The Last Supper
22 Nov 1999
The story behind painting of the Last Supper is extremely interesting and instructive. Two incidents connected with this painting afford a most convincing lesson on the effects of thought in the life of a boy or girl, or of a man or woman.
The Last Supper was painted by Leonardo Da Vinci, a noted Italian artist. The time engaged for its completion was seven years. The figures representing the twelve apostles and Christ himself were painted from living persons. The live model for the painting of the figure of Jesus was chosen first. When it was decided that Da Vinci would paint this great picture, hundreds and hundreds of young men were carefully viewed in an endeavor to find a face and personality of unaffected by sin. Finally, after weeks of laborious searching a young man, nineteen years of age, was selected as the model for the portrayal of Christ. For six months Da Vinci worked on the production of this leading character of the famous painting.
During the next six years Da Vinci continued his labors on his sublime work of art. One by one, fitting persons were chosen to represent each of the eleven apostles, space being left for the painting of the figure representing Judas Iscariot as the final task of this masterpiece. This was the apostle, you remember, who betrayed his Lord for thirty pieces of silver, worth $16.95 in our present day currency.
For weeks Da Vinci searched for a man with hard callous face, with a countenance marked by scars of avarice, deceit, who would betray his best friend. After many discouraging experiences in searching for the type of person required to represent Judas, word came to Da Vinci that a man whose appearance fully met the requirements had been found. He was in a dungeon in Rome, sentenced to die for a life of crime and murder. Da Vinci made the trip to Rome at once, and this man was brought out from his imprisonment in the dungeon and led out into the light of the sun. There Da Vinci saw before him a dark, swarthy man, his long shaggy and unkempt hair sprawled over his face. A face which portrayed a character of viciousness and complete ruin. At last the painter had found the person he wanted to represent the character of Judas in his painting. By special permission from the king, this prisoner was carried to Milan where the fresco was being painted.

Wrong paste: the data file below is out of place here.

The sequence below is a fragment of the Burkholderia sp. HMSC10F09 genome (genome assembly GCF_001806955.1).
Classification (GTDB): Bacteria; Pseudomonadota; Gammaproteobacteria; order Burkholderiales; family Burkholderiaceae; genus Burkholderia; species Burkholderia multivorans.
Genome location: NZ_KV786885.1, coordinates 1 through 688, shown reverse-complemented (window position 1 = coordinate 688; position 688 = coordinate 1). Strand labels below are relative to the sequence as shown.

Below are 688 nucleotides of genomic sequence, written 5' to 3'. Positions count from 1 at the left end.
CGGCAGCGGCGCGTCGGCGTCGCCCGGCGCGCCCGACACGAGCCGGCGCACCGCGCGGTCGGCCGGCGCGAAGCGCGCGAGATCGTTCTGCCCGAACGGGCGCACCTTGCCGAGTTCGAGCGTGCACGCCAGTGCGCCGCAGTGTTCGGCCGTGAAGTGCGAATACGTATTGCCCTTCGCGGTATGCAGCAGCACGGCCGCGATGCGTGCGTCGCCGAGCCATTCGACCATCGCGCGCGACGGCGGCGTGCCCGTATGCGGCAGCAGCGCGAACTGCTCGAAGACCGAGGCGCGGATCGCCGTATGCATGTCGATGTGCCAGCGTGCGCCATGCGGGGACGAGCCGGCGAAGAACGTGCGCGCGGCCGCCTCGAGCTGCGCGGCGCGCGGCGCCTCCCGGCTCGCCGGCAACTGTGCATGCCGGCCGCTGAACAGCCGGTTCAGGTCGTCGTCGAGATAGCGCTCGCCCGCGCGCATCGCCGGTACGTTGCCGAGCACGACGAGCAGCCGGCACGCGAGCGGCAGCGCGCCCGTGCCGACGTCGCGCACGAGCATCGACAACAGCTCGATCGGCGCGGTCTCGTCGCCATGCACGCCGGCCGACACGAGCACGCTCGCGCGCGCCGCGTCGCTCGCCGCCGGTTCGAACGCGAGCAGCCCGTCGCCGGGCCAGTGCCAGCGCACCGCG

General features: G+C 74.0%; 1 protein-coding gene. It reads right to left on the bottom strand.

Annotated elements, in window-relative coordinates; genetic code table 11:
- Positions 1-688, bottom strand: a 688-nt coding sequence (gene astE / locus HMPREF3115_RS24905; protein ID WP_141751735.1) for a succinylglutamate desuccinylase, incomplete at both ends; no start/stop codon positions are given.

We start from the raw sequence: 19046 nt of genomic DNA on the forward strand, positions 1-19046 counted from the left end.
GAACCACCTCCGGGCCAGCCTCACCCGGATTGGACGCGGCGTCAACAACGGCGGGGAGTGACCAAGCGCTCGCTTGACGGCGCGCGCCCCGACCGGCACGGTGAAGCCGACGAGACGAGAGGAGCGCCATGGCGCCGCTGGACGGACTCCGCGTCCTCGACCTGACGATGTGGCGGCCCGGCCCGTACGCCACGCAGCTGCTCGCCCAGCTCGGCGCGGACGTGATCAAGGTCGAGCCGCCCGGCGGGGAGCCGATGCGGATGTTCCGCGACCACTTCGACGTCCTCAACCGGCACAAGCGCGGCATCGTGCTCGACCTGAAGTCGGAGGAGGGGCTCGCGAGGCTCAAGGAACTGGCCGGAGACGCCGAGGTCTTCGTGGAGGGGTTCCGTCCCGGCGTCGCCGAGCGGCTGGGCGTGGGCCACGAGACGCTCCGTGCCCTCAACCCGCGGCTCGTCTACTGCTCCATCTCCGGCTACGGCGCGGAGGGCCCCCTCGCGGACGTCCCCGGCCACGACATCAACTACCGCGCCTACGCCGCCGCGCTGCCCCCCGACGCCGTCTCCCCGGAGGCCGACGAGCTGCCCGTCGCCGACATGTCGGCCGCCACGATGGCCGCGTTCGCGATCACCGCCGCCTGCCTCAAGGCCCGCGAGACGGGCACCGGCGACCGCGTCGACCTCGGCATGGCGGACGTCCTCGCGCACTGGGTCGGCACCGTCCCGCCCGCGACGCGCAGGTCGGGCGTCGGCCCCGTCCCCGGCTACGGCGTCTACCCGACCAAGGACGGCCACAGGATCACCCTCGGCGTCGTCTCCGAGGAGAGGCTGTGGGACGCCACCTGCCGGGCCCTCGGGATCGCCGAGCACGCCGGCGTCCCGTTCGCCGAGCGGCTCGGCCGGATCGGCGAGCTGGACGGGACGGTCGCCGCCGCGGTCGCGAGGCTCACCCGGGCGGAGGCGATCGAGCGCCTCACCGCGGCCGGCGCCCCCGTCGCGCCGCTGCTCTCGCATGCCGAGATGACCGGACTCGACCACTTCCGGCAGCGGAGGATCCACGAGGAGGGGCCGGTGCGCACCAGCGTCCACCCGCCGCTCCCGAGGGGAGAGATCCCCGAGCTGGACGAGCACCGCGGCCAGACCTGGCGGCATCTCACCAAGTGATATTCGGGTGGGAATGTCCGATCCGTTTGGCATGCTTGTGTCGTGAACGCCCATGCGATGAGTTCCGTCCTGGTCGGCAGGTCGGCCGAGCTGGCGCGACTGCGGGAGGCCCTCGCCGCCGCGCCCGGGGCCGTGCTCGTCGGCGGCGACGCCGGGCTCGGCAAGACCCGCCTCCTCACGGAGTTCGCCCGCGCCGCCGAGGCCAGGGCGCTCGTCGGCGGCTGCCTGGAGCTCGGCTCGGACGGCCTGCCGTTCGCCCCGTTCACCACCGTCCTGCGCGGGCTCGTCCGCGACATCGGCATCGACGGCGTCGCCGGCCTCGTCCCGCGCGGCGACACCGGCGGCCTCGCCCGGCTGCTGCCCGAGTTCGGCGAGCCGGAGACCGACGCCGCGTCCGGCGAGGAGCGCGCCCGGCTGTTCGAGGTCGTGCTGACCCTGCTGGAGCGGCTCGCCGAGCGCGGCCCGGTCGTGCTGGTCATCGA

For six months the prisoner sat before Da Vinci, at appointed hours each day, as the gifted artist diligently continued his task of transmitting to his painting this base character in the picture representing the traitor and betrayer of the Savior. As he finished his last stroke, he turned to the guards and said, "I have finished, you may take the prisoner away."
The convict suddenly broke loose from their control and rushed up to Da Vinci, crying as he did so; "Oh, Da Vinci, look at me! Do you not know who am?"
Da Vinci, with the trained eyes of a great character student, carefully scrutinized the man upon whose face he had constantly gazed for six months and replied; "No, I have never seen you in my life until you were brought before me out of the dungeon in Rome."
Then lifting his eyes toward heaven, the prisoner said, "O God, have I fallen so low?" Then turning his face to the painter he cried, "Leonardo Da Vinci, look at me again, for I am the same man you painted just seven years ago as the figure of Christ!"
This is the true story of the painting of the Last Supper that teaches so strongly the lesson of the effects of right and wrong thinking of an individual. He was a young man whose character was so pure and unspoiled by the sins of the world, that he represented a countenance and innocence and beauty fit to be used for the painting of a representation of Christ. But during the seven years, following a life of sin and crime, he was changed into a perfect picture of the most notorious character ever known in the history of the world.
Worth reflecting on.
The Truth: http://truthorfiction.com/rumors/l/lastsupper.htm
There is no record of Leonardo using the same model for both Christ and Judas. According to author Robert Wallace who wrote "The World Of Leonardo 1452-1519," Leonardo did use live models and did look among local prisoners for someone to portray Judas, but did not choose the same person as used for Christ. The painting took only two to three years, not seven and there are no accounts of a prisoner being brought from Rome for the sittings.